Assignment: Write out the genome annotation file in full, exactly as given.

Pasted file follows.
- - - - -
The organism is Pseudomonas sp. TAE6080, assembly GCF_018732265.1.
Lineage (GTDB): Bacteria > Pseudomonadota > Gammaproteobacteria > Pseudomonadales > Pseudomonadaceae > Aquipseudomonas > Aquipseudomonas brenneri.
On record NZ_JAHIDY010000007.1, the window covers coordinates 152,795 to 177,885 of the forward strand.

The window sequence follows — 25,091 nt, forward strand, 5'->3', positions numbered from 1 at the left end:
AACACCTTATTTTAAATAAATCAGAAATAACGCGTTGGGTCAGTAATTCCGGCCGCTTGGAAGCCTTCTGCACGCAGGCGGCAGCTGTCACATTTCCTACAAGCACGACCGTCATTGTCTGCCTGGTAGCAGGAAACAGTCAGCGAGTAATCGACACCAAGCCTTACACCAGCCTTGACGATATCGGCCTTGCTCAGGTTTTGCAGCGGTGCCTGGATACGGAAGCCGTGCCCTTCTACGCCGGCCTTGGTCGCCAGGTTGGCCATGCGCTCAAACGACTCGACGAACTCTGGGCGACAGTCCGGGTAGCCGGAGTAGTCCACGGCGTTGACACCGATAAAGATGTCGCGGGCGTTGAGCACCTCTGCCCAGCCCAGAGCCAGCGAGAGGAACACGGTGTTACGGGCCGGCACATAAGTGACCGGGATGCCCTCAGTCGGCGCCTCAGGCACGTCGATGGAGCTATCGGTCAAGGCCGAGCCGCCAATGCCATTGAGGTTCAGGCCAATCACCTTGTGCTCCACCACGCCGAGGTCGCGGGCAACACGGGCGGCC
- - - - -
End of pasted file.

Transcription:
The organism is Pseudomonas sp. TAE6080, assembly GCF_018732265.1.
Lineage (GTDB): Bacteria > Pseudomonadota > Gammaproteobacteria > Pseudomonadales > Pseudomonadaceae > Aquipseudomonas > Aquipseudomonas brenneri.
On record NZ_JAHIDY010000007.1, the window covers coordinates 152,795 to 177,885 of the forward strand.

The window sequence follows — 25,091 nt, forward strand, 5'->3', positions numbered from 1 at the left end:
AACACCTTATTTTAAATAAATCAGAAATAACGCGTTGGGTCAGTAATTCCGGCCGCTTGGAAGCCTTCTGCACGCAGGCGGCAGCTGTCACATTTCCTACAAGCACGACCGTCATTGTCTGCCTGGTAGCAGGAAACAGTCAGCGAGTAATCGACACCAAGCCTTACACCAGCCTTGACGATATCGGCCTTGCTCAGGTTTTGCAGCGGTGCCTGGATACGGAAGCCGTGCCCTTCTACGCCGGCCTTGGTCGCCAGGTTGGCCATGCGCTCAAACGACTCGACGAACTCTGGGCGACAGTCCGGGTAGCCGGAGTAGTCCACGGCGTTGACACCGATAAAGATGTCGCGGGCGTTGAGCACCTCTGCCCAGCCCAGAGCCAGCGAGAGGAACACGGTGTTACGGGCCGGCACATAAGTGACCGGGATGCCCTCAGTCGGCGCCTCAGGCACGTCGATGGAGCTATCGGTCAAGGCCGAGCCGCCAATGCCATTGAGGTTCAGGCCAATCACCTTGTGCTCCACCACGCCGAGGTCGCGGGCAACACGGGCGGCC